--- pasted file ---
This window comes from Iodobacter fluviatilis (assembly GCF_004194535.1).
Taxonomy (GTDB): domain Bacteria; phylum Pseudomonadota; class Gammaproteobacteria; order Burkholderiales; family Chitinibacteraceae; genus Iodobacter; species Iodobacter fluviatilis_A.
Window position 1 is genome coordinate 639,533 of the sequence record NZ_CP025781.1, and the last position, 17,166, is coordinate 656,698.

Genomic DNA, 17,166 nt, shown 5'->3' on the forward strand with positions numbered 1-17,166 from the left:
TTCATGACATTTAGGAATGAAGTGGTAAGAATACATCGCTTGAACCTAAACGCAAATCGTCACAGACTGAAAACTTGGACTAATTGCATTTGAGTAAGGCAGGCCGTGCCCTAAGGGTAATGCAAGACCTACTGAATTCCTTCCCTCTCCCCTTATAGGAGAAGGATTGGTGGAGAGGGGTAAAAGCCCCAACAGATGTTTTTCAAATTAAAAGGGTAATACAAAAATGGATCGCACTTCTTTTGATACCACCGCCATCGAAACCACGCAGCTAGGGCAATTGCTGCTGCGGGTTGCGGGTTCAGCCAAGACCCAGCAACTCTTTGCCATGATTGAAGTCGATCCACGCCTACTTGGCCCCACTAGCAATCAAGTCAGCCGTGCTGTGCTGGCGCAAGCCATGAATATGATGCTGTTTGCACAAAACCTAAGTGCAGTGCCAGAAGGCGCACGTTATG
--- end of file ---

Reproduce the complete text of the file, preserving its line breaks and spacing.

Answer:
This window comes from Iodobacter fluviatilis (assembly GCF_004194535.1).
Taxonomy (GTDB): domain Bacteria; phylum Pseudomonadota; class Gammaproteobacteria; order Burkholderiales; family Chitinibacteraceae; genus Iodobacter; species Iodobacter fluviatilis_A.
Window position 1 is genome coordinate 639,533 of the sequence record NZ_CP025781.1, and the last position, 17,166, is coordinate 656,698.

Genomic DNA, 17,166 nt, shown 5'->3' on the forward strand with positions numbered 1-17,166 from the left:
TTCATGACATTTAGGAATGAAGTGGTAAGAATACATCGCTTGAACCTAAACGCAAATCGTCACAGACTGAAAACTTGGACTAATTGCATTTGAGTAAGGCAGGCCGTGCCCTAAGGGTAATGCAAGACCTACTGAATTCCTTCCCTCTCCCCTTATAGGAGAAGGATTGGTGGAGAGGGGTAAAAGCCCCAACAGATGTTTTTCAAATTAAAAGGGTAATACAAAAATGGATCGCACTTCTTTTGATACCACCGCCATCGAAACCACGCAGCTAGGGCAATTGCTGCTGCGGGTTGCGGGTTCAGCCAAGACCCAGCAACTCTTTGCCATGATTGAAGTCGATCCACGCCTACTTGGCCCCACTAGCAATCAAGTCAGCCGTGCTGTGCTGGCGCAAGCCATGAATATGATGCTGTTTGCACAAAACCTAAGTGCAGTGCCAGAAGGCGCACGTTATG